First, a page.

The Telegram team considered the Gram tokens as securities, according to a document published by the United States Securities and Exchange Commission (SEC).
In the document, the regulator makes reference to some messages between Telegram employees and investors it has accessed. According to them, the company's employees use expressions such as "sell Gram" instead of "selling the right to receive the token."
This has made the SEC conclude Telegram considered its own token as a security. Particularly, in a message sent by a company employee on March 6, 2019, he told an investor he was entitled to 72.8 million tokens, and in the same message he used the word "securities."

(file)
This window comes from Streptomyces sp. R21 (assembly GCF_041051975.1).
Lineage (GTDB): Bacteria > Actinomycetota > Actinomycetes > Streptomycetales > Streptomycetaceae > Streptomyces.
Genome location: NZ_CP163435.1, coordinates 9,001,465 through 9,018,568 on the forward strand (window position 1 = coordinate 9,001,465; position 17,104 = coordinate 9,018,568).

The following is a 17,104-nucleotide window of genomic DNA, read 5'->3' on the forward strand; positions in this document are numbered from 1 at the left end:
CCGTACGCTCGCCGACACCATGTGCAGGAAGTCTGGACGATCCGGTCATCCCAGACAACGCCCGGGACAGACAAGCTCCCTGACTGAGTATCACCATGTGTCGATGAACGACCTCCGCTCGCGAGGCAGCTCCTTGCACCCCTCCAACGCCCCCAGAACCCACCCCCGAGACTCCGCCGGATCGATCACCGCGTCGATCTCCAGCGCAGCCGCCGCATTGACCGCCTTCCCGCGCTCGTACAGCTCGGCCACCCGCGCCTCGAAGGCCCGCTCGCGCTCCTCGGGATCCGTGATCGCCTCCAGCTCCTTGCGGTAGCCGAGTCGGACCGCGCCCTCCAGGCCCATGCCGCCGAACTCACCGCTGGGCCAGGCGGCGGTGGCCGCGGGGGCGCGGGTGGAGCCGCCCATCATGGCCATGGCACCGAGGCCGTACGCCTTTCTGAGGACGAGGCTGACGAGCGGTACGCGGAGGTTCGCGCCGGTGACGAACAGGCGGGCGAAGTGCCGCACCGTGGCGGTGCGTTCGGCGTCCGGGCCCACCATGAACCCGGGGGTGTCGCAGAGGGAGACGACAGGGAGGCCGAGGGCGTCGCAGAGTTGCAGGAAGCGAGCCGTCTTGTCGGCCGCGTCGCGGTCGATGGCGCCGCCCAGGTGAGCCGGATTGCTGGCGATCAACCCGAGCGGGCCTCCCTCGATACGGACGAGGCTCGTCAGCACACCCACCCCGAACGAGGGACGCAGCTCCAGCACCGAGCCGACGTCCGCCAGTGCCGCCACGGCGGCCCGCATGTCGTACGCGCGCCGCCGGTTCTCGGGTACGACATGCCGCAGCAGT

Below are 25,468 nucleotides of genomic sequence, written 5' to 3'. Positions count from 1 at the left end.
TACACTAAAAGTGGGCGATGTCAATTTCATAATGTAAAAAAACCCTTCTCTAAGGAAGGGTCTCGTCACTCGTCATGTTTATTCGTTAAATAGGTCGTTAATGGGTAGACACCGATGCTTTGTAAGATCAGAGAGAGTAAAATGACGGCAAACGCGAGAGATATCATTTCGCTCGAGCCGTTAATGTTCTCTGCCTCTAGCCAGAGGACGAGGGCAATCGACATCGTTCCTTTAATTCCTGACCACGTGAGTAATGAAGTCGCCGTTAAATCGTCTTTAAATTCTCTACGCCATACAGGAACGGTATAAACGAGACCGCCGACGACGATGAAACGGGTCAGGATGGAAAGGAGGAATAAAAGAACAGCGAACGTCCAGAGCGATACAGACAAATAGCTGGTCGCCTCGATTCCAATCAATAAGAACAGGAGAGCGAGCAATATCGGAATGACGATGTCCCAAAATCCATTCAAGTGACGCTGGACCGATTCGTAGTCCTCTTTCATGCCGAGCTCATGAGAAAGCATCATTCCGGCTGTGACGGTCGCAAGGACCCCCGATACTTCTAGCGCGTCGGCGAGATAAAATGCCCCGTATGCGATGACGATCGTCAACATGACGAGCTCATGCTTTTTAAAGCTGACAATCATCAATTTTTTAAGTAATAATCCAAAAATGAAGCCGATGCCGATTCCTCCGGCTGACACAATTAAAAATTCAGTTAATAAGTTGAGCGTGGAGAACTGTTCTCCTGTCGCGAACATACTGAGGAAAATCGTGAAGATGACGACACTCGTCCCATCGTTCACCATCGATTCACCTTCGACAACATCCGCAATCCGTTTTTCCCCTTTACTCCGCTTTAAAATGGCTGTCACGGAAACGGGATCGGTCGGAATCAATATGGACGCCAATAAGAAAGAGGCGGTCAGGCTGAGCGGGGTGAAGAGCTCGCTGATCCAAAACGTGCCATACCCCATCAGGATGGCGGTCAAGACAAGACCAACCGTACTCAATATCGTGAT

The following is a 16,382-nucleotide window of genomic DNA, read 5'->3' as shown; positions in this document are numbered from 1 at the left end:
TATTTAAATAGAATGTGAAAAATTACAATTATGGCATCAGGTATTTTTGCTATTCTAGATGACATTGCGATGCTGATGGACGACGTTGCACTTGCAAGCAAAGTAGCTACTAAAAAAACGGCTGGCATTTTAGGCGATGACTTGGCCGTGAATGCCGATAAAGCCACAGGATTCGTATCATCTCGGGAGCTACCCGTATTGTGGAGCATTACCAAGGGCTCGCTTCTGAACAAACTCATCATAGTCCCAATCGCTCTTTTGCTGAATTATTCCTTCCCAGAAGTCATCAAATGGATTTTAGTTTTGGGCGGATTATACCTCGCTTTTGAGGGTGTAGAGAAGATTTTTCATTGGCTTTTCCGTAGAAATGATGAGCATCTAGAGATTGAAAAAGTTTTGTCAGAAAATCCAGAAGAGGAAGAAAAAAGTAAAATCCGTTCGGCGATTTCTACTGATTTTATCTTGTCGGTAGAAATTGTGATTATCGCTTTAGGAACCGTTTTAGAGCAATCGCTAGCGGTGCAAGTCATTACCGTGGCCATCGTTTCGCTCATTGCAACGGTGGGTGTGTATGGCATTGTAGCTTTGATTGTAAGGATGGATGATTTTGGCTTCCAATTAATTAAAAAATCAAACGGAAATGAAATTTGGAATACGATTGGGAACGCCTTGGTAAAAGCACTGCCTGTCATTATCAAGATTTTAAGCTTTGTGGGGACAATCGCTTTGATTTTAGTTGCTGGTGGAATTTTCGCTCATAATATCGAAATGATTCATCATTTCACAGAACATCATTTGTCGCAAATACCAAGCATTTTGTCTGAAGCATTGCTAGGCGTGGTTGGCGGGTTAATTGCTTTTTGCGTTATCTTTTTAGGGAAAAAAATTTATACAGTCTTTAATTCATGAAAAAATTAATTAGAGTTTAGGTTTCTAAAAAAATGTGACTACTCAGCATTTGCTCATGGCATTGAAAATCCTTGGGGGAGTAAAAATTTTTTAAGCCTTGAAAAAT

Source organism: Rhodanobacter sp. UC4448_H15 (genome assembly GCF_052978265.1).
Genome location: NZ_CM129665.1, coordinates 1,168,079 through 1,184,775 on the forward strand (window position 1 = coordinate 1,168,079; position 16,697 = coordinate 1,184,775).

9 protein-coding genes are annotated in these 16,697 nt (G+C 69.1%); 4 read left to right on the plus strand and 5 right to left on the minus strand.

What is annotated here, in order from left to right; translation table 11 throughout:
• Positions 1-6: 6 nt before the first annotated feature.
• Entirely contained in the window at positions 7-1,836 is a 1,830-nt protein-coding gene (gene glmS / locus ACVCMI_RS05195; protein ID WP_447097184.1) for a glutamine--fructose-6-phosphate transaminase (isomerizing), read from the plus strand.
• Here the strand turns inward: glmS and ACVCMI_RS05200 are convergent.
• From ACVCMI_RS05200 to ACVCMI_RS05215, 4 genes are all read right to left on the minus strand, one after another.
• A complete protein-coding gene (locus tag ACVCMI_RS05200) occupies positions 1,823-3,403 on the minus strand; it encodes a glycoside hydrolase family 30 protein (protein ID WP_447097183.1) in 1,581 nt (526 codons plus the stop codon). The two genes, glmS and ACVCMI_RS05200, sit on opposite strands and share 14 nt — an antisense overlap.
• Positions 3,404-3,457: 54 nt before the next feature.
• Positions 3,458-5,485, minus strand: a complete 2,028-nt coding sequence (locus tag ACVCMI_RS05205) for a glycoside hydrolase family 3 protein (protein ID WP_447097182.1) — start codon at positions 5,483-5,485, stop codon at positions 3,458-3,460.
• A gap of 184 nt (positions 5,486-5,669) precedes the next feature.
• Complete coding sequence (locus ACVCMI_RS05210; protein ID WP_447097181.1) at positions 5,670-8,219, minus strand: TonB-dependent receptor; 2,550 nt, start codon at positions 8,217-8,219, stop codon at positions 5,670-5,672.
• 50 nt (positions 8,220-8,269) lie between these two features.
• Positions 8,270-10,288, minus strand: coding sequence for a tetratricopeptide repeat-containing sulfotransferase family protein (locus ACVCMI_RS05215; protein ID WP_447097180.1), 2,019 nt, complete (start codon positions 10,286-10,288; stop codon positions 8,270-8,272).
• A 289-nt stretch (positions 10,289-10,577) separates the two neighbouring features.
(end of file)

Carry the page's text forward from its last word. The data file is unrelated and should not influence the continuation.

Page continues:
The battle between the SEC and Telegram began in October 2019, when the regulator decided to temporarily suspend the project's ICO as it considered its Gram token is a security, and that the company had not provided investors with information about its financial situation, as required by the US Securities Act.
As a result of this decision, Telegram found itself in a very delicate situation, as it had promised investors to return their funds if the Telegram Open Network (TON), the project's blockchain network, was not launched by the end of October. However, investors understood the situation and allowed the company to delay the launch. The scheduled launch date is now April 30.
In the meantime, federal judge Kevin Castel has ordered Telegram to provide information on its bank accounts before February 26, so it is still not clear whether the company will be able to launch its mainnet on time.